What do you think?

A groundbreaking new animation project

The ability to think critically, apply logic to problems, and tackle philosophical questions are some of the basic skills necessary for citizens in a democracy to make well-informed and thoughtful decisions about key issues.

Yet in today’s world of constant distractions, information overload, and intense marketing, these fundamental skills are rarely taught or modeled in our communities or public discourse. The end result is impatience, bias, overconfidence, a low tolerance for uncertainty, and the inability to assimilate “inconvenient” information, all exacerbated by the internet and modern media.

The Center for Public Philosophy at UC Santa Cruz is helping to combat this problem with What Do You Think?—a pioneering digital humanities initiative that employs character-driven animations to inspire people to think about their own thinking.

Drawing content from four areas of contemporary philosophy—epistemology, political philosophy, cognitive science, and the pedagogy of critical thinking—the center is creating a series of short animated videos, designed to nurture strong analytical skills and cultivate an inclination to reflect upon one’s own thought processes.

What Do You Think? aims to introduce the general public to the relevance and importance of philosophy and critical thinking—by posing fundamental questions from the study of philosophy, and bringing to life its most influential historical and contemporary figures,” says UC Santa Cruz associate philosophy professor Jon Ellis.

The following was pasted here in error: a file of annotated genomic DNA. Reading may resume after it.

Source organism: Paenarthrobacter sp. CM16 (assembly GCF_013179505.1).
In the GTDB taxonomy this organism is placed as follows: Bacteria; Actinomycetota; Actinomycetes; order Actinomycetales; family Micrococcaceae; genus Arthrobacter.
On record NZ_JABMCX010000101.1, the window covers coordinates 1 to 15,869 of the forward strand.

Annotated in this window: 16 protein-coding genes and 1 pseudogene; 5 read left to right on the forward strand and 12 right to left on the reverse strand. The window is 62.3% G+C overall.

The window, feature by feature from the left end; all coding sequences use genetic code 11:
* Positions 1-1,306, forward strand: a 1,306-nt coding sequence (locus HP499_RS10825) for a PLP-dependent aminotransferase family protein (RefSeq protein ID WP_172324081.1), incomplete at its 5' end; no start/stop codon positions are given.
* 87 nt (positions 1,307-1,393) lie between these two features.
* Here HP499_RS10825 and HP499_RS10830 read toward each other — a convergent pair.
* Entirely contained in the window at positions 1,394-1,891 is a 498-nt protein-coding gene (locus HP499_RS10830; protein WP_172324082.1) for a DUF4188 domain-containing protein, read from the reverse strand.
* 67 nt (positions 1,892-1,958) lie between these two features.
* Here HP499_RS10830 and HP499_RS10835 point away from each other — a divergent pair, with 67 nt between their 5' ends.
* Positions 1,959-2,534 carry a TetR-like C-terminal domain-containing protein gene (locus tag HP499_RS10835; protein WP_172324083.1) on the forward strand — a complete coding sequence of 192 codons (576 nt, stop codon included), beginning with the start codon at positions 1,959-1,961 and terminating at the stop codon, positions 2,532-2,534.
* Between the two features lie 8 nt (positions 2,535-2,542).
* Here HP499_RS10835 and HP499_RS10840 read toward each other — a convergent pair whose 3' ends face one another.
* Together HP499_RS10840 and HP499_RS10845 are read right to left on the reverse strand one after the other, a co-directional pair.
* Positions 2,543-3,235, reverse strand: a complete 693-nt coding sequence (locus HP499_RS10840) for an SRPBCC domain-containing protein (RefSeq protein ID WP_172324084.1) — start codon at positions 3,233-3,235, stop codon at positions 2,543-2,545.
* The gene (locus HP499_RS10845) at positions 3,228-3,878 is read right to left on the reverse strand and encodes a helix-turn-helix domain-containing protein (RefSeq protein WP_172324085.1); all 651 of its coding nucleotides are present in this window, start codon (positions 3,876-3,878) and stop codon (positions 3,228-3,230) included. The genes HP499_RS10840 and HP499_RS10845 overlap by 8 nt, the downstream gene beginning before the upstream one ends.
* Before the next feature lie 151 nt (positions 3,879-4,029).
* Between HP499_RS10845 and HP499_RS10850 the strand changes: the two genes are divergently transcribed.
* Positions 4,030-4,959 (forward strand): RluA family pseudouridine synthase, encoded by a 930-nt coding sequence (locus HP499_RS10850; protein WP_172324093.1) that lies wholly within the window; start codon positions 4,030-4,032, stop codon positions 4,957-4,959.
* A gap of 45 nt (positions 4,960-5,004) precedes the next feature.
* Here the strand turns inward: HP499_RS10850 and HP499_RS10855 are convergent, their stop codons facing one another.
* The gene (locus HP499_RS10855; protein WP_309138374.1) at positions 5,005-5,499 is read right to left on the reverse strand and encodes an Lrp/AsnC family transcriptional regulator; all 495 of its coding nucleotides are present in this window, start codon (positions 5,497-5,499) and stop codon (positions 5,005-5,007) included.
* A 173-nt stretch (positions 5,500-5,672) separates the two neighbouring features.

What Do You Think? aims to introduce the general public to the relevance and importance of philosophy and critical thinking–by posing fundamental questions from the study of philosophy, and bringing to life its most influential historical and contemporary figures. —UC Santa Cruz associate philosophy professor Jon Ellis

“Each animation will introduce a concept, question, or theme in philosophy, as well as a noted philosophical thinker—such as Plato, Lao Tzu, Simone de Beauvoir, W.E.B. Du Bois, Ludwig Wittgenstein, Thich Nhat Hanh, bell hooks, Hannah Arendt—and, through an informal dialogue with its central characters, present the viewer with a set of provocative questions with which to wrestle.”

Ellis notes that what makes the project groundbreaking is the combination of engaging and relevant philosophical content with an accomplished team of experienced, creative, and cutting-edge animators.

“The initiative is supported by a broad array of professionals—philosophers, humanists, historians, educational researchers, artists, and digital experts,” adds Ellis.